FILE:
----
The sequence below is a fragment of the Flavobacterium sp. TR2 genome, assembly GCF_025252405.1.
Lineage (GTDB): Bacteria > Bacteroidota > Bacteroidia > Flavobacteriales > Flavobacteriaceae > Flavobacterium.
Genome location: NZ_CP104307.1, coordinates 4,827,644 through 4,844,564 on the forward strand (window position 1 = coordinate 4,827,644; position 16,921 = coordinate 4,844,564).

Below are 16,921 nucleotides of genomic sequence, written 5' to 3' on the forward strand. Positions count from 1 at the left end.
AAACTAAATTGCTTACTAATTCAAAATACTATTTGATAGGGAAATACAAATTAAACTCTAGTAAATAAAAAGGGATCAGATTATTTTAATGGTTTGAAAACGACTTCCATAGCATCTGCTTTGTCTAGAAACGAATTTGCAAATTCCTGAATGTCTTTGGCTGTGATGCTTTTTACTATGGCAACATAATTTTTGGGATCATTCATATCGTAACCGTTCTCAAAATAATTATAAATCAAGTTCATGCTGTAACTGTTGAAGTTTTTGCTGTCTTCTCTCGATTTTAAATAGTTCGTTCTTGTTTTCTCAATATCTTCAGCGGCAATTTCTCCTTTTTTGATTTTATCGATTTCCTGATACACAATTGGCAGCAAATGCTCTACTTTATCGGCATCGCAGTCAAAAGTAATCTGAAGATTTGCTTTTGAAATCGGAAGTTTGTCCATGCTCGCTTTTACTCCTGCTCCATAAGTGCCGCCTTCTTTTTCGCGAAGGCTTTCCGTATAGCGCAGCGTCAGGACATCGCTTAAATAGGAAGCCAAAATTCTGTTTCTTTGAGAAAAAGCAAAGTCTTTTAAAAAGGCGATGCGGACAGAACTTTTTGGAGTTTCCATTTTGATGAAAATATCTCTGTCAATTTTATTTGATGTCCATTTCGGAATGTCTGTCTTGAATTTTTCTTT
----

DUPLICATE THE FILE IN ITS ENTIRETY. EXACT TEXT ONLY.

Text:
The sequence below is a fragment of the Flavobacterium sp. TR2 genome, assembly GCF_025252405.1.
Lineage (GTDB): Bacteria > Bacteroidota > Bacteroidia > Flavobacteriales > Flavobacteriaceae > Flavobacterium.
Genome location: NZ_CP104307.1, coordinates 4,827,644 through 4,844,564 on the forward strand (window position 1 = coordinate 4,827,644; position 16,921 = coordinate 4,844,564).

Below are 16,921 nucleotides of genomic sequence, written 5' to 3' on the forward strand. Positions count from 1 at the left end.
AAACTAAATTGCTTACTAATTCAAAATACTATTTGATAGGGAAATACAAATTAAACTCTAGTAAATAAAAAGGGATCAGATTATTTTAATGGTTTGAAAACGACTTCCATAGCATCTGCTTTGTCTAGAAACGAATTTGCAAATTCCTGAATGTCTTTGGCTGTGATGCTTTTTACTATGGCAACATAATTTTTGGGATCATTCATATCGTAACCGTTCTCAAAATAATTATAAATCAAGTTCATGCTGTAACTGTTGAAGTTTTTGCTGTCTTCTCTCGATTTTAAATAGTTCGTTCTTGTTTTCTCAATATCTTCAGCGGCAATTTCTCCTTTTTTGATTTTATCGATTTCCTGATACACAATTGGCAGCAAATGCTCTACTTTATCGGCATCGCAGTCAAAAGTAATCTGAAGATTTGCTTTTGAAATCGGAAGTTTGTCCATGCTCGCTTTTACTCCTGCTCCATAAGTGCCGCCTTCTTTTTCGCGAAGGCTTTCCGTATAGCGCAGCGTCAGGACATCGCTTAAATAGGAAGCCAAAATTCTGTTTCTTTGAGAAAAAGCAAAGTCTTTTAAAAAGGCGATGCGGACAGAACTTTTTGGAGTTTCCATTTTGATGAAAATATCTCTGTCAATTTTATTTGATGTCCATTTCGGAATGTCTGTCTTGAATTTTTCTTT